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Deploying the heat shield of the James Webb Telescope

Deploying the heat shield of the James Webb Telescope

The James Webb Space Telescope has taken an important step on the path to mission success by fully deploying its heat shield, a key component of his future cosmic explorations.

The telescope consists of 5 layers, each layer the size of a tennis court, whose mission is to protect scientific instruments from the intense heat of the sun. It was carefully stretched before being fully stretched.

Because of its huge size, which prevents it from being placed inside a rocket, the telescope folds itself into an origami-like art and must be deployed in space, in an ultra-accurate mission.

The telescope was launched more than a week ago from French Guiana, and is currently more than 900,000 kilometers from Earth. It is still on its way to reaching its final orbit at a distance of 1.5 million kilometers from Earth, four times the distance between our planet and the Moon.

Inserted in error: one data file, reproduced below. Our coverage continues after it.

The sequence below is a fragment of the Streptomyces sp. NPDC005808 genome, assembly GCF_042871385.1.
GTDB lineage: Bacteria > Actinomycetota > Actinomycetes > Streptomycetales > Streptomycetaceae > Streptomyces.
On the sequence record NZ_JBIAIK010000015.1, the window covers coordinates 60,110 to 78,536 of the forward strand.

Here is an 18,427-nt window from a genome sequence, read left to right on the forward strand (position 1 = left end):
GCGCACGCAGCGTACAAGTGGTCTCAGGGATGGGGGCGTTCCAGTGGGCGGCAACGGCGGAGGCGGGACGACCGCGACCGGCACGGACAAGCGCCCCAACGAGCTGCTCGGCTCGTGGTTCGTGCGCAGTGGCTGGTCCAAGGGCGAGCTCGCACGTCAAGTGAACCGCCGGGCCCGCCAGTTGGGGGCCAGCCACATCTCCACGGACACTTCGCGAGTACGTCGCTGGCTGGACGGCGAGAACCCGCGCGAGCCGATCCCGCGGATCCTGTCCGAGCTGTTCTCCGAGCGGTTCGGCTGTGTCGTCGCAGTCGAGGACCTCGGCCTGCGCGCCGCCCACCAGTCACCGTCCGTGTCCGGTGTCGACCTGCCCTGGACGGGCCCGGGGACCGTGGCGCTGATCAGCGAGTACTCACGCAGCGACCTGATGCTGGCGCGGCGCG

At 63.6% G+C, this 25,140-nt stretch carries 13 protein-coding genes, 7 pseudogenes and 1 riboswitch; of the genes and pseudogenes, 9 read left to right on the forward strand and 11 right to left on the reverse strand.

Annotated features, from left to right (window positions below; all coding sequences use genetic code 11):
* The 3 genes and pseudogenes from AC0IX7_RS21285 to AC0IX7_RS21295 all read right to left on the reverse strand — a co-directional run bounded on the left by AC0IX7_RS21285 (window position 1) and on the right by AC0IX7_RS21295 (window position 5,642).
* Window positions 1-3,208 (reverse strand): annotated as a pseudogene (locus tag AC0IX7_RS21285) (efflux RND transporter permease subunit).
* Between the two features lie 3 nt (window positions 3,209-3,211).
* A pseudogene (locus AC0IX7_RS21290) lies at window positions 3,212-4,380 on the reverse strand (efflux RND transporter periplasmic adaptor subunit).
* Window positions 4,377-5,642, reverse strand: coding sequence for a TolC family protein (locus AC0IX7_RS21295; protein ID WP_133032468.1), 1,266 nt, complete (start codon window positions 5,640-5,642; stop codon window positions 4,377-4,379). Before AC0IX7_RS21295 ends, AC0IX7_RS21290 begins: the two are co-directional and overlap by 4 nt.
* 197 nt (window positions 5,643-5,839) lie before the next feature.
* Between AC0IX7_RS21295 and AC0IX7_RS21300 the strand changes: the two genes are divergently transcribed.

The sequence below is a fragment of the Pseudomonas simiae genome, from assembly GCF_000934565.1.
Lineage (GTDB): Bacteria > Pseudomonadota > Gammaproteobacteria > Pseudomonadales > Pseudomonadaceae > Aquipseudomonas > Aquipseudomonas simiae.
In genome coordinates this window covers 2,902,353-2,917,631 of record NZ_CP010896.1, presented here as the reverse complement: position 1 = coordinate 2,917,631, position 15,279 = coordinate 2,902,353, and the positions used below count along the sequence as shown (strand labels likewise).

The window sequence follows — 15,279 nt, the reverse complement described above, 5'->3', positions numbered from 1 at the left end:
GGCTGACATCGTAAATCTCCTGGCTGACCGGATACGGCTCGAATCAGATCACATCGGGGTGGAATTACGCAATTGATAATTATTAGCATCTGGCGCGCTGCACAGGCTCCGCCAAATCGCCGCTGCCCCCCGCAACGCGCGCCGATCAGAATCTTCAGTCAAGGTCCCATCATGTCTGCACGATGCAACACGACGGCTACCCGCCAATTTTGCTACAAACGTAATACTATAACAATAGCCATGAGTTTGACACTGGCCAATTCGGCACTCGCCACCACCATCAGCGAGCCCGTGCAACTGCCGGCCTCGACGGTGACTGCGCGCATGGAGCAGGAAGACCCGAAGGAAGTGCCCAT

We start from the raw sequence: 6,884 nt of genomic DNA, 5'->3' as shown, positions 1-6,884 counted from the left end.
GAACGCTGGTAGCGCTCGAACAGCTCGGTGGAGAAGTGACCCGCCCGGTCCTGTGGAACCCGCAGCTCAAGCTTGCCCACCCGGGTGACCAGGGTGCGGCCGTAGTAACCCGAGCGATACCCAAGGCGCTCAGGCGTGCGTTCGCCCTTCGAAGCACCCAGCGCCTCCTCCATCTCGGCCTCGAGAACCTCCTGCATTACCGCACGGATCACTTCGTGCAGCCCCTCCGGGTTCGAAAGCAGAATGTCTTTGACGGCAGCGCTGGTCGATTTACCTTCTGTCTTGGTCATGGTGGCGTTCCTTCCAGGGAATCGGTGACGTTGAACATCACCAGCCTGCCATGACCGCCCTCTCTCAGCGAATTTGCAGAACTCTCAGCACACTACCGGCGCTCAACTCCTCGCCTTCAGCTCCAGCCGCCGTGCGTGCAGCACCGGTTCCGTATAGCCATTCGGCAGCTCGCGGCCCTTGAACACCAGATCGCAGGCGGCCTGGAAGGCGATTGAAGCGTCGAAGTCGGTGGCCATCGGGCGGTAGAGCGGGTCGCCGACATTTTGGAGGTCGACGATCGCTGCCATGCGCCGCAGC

sigh of relief

The heat shield has an area of ​​20 meters by 14 diamonds. Its layers, about a hair’s thick, were folded into an accordion shape.

It is made of kapton material that was chosen due to its resistance to extreme temperatures. The side closest to the sun can withstand 125 degrees Celsius; And that farthest from them is 235 degrees below zero.

The heat shield is vital because James Webb’s science instruments can only operate at very low temperatures and in the dark. The new thing that this telescope brings is that it will only work with near and medium infrared rays, which are waves that are not visible to the naked eye.

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The next stage will be the deployment of mirrors, starting with a smaller secondary mirror mounted on a tripod.

This is followed by the installation of the main mirror covered with gold, about 6.6 meters in diameter, the sides of which will be opened one by one.

Once all of James Webb’s settings are complete, the telescope will head to Lagrange 2. The equipment must then be cooled, calibrated, and mirrors adjusted more precisely.

Six months after its launch, the telescope will be ready to reach the early universe as well as search for habitable environments outside the solar system.